The PHOTORAMA consortium is made up of a team of several organizations, all bringing their specific expertise to the project. We have asked Wim and Danny from MALTHA to tell us more about what their role has been so far in PHOTORAMA.
Hello Win and Danny, thanks a lot for taking the time to chat with us today. Can you briefly introduce your organization, your team and explain its role in PHOTORAMA?
We are Maltha Glass Recycling and have 7 glass recycling plants spread over 4 European countries.
We have approx. 250 employees and recycle around 1.3 million tons of glass. The plant involved in the Photorama project is the Belgian site, a dedicated flat glass recycling plant. Our role within the Photorama consortium concerns the analysis and characterization of the retrieved glass from delamination steps. Our second task is to scan the market to find suitable re-use possibilities where the retrieved glass can be re-used in the highest possible quality. Preferably, the glass would be reused again for flat glass manufacturing.
What are you currently working on? What is happening now?
We completed our first task, the characterization of the glass after delamination. We are now scanning the demand and options of the market regarding PV panel glass.
What does your specific expertise add to the consortium?
Maltha Lommel has years-long expertise in flat glass recycling and is one of the biggest flat glass recyclers in Europe. We started some years ago to investigate whether PV panels could be recycled and if the resulting glass could be brought back into the glass melt loop.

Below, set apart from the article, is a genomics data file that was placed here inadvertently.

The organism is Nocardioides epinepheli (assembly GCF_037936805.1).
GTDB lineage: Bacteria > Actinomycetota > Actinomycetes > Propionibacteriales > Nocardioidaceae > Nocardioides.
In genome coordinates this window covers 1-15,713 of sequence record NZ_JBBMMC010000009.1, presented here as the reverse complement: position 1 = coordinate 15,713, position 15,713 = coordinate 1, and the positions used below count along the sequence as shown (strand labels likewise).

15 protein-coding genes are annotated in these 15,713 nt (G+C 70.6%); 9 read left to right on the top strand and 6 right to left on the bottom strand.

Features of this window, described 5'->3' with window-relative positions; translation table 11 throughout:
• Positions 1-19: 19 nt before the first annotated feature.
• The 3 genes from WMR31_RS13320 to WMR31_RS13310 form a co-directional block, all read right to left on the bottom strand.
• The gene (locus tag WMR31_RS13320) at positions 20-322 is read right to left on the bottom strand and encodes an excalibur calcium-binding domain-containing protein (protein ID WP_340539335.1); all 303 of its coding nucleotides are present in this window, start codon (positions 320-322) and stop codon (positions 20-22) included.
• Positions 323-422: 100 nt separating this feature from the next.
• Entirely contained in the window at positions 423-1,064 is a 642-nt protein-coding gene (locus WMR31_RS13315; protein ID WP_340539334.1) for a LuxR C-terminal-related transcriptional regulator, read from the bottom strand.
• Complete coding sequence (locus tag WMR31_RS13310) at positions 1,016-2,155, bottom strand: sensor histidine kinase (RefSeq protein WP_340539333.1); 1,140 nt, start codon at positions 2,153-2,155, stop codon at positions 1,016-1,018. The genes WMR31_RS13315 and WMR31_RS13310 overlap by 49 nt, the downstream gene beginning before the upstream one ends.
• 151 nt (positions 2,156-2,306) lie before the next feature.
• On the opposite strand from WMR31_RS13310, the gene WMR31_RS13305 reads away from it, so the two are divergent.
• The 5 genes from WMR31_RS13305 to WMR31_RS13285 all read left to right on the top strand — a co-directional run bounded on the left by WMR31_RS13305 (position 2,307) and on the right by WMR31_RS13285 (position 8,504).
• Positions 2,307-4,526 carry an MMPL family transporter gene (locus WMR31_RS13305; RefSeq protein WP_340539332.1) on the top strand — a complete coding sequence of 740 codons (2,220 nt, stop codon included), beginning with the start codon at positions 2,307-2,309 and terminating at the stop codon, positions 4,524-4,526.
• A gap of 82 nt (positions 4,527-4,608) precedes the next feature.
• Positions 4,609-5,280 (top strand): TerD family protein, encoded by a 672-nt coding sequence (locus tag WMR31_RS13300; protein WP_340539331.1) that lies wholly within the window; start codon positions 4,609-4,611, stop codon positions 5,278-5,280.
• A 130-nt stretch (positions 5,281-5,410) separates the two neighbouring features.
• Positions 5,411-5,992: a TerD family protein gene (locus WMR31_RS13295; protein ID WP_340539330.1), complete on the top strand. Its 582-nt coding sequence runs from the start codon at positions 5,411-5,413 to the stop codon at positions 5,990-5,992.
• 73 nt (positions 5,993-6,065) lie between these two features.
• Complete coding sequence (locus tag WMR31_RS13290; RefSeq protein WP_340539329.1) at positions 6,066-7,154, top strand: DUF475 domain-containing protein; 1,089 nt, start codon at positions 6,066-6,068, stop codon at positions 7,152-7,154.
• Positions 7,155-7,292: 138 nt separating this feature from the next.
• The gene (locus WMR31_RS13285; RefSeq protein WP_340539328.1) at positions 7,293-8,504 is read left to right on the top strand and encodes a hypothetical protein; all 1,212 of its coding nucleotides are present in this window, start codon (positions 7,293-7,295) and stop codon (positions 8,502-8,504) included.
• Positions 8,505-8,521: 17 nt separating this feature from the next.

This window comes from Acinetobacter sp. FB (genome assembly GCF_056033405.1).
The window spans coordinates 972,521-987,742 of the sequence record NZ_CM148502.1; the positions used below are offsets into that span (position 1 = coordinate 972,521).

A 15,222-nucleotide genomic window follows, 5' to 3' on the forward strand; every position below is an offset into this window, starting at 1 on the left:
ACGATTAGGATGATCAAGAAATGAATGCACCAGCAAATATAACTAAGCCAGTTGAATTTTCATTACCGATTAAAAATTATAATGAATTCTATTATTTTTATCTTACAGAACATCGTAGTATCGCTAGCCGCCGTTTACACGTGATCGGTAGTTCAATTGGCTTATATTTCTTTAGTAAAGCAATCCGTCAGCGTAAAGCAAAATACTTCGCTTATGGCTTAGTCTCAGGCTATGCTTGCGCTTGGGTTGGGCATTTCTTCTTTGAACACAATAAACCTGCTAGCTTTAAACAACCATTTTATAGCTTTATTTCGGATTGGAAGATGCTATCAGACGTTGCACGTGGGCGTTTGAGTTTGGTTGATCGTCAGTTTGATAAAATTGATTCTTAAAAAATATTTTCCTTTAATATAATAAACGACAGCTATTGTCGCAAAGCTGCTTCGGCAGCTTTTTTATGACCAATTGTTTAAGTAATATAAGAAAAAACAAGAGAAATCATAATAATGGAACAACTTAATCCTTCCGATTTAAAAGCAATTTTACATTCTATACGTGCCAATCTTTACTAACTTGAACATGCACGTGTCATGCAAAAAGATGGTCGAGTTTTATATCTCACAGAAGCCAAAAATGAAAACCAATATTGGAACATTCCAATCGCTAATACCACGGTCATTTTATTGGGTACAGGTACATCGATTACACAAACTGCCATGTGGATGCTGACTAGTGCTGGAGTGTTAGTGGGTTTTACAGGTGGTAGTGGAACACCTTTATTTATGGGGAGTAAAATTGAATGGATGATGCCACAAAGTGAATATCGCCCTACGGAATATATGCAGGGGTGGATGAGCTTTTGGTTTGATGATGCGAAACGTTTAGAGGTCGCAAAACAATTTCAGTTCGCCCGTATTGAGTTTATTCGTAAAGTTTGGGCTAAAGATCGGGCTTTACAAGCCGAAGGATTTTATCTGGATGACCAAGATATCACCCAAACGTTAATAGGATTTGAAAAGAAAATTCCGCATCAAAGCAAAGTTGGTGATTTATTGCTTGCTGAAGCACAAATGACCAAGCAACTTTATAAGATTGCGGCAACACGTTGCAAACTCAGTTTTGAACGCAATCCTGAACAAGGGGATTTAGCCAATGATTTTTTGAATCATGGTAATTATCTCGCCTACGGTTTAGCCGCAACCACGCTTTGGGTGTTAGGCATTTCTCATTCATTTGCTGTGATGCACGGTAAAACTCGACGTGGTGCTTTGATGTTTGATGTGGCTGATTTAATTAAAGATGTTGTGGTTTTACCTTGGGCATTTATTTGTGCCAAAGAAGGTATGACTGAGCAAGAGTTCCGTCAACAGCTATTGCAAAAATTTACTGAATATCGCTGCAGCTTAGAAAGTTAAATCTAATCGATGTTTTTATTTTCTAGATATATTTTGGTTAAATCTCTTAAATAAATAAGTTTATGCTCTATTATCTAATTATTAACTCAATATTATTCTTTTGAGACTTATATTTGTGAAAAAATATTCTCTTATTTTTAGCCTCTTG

Why, according to you, do we need a project like PHOTORAMA?
In 2030 the European market will be overloaded with end-of-life PV panels, the current estimation is that in 2030 1.8 Million tons of PV waste will need to be recycled. Because of the upcoming lack of natural resources, it is of uttermost importance to retrieve as much as possible second-life raw materials from these solar panels.
What is the biggest challenge to bring upon PV circularity?
For Maltha it is the presence of Antimony (Sb) in the retrieved glass which possibly limits the reuse potential of the glass cutlets because of the European legislation In addition, the European legislation is not clear for the reuse of this material. Technically, this glass can be reused in the highest form of re-melt but companies have concerns about the presence of Sb and the legislation from Europe now and in the future. This needs to be cleared out as soon as possible!
What would you like to have achieved at your scale by the end of the project?
Thank you for this overview of Maltha’s work in PHOTORAMA!